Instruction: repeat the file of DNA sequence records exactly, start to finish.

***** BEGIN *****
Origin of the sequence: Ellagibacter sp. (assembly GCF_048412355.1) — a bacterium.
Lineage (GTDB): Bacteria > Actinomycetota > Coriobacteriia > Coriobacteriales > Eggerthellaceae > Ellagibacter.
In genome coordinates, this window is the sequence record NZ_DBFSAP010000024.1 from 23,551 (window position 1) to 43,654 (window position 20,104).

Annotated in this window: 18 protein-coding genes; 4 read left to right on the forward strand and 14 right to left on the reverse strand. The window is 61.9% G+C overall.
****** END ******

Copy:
Origin of the sequence: Ellagibacter sp. (assembly GCF_048412355.1) — a bacterium.
Lineage (GTDB): Bacteria > Actinomycetota > Coriobacteriia > Coriobacteriales > Eggerthellaceae > Ellagibacter.
In genome coordinates, this window is the sequence record NZ_DBFSAP010000024.1 from 23,551 (window position 1) to 43,654 (window position 20,104).

Annotated in this window: 18 protein-coding genes; 4 read left to right on the forward strand and 14 right to left on the reverse strand. The window is 61.9% G+C overall.